Role of Smads in TGFβ signaling
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- Heldin, C. & Moustakas, A. Cell Tissue Res (2012) 347: 21. doi:10.1007/s00441-011-1190-x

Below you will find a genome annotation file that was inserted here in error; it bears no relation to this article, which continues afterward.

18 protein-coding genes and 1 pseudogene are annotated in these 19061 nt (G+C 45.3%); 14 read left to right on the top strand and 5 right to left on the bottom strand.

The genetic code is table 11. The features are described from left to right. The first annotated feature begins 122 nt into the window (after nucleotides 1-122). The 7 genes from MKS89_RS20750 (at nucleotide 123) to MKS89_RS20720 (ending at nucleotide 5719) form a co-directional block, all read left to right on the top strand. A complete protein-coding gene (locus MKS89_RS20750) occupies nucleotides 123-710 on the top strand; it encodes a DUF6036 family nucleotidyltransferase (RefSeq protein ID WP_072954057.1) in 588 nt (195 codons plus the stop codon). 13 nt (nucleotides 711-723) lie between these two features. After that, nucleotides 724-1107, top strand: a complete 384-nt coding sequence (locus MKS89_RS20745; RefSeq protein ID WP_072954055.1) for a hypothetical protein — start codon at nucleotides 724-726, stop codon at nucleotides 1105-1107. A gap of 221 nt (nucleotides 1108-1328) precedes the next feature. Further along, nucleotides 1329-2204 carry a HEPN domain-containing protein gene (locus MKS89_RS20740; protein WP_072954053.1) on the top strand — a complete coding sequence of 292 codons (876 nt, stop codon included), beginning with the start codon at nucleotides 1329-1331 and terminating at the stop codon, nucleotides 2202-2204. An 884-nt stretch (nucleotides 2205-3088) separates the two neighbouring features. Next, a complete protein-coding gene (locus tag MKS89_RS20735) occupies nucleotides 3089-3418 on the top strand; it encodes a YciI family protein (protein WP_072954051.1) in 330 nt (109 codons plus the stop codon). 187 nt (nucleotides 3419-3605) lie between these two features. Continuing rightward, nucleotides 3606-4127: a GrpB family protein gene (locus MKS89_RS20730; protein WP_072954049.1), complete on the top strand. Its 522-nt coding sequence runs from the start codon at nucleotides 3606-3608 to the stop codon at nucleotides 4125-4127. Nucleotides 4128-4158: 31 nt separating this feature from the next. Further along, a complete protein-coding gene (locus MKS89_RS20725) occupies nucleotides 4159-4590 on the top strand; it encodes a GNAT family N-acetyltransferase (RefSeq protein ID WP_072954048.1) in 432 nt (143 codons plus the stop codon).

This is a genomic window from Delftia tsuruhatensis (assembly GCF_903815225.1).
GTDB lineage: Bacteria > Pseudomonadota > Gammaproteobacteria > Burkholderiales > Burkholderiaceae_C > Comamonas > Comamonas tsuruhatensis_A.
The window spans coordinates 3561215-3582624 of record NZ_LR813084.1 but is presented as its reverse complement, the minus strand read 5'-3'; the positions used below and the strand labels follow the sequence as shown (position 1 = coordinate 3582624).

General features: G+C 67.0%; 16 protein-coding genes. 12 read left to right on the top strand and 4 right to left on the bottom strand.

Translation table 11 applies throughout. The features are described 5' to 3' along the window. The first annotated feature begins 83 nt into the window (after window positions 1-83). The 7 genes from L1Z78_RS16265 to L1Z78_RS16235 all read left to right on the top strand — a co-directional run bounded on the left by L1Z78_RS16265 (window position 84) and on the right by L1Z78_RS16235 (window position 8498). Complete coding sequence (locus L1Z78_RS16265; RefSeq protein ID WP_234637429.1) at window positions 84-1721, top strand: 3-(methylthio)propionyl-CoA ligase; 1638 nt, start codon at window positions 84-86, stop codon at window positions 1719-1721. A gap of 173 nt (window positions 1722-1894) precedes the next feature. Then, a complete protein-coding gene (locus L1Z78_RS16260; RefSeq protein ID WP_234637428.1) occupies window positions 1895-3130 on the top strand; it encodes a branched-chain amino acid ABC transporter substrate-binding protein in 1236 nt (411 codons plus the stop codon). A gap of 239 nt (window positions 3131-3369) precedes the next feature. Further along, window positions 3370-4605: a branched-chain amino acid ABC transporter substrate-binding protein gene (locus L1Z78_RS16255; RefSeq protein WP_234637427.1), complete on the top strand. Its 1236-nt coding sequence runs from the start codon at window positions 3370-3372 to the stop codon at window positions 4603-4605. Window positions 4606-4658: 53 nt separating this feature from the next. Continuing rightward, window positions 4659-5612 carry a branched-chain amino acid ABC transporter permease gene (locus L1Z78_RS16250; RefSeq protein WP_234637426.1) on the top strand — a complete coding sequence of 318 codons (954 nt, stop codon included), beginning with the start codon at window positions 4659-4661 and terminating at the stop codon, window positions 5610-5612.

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Transforming growth factor-β (TGFβ) is the prototype for a large family of pleiotropic factors that signal via heterotetrameric complexes of type I and type II serine/threonine kinase receptors. Important intracellular mediators of TGFβ signaling are members of the Smad family. Smad2 and 3 are activated by C-terminal receptor-mediated phosphorylation, whereafter they form complexes with Smad4 and are translocated to the nucleus where they, in cooperation with other transcription factors, co-activators and co-repressors, regulate the transcription of specific genes. Smads have key roles in exerting TGFβ-induced programs leading to cell growth arrest and epithelial-mesenchymal transition. The activity and stability of Smad molecules are carefully regulated by a plethora of post-translational modifications, including phosphorylation, ubiquitination, sumoylation, acetylation and poly(ADP)-ribosylation. The Smad function has been shown to be perturbed in certain diseases such as cancer.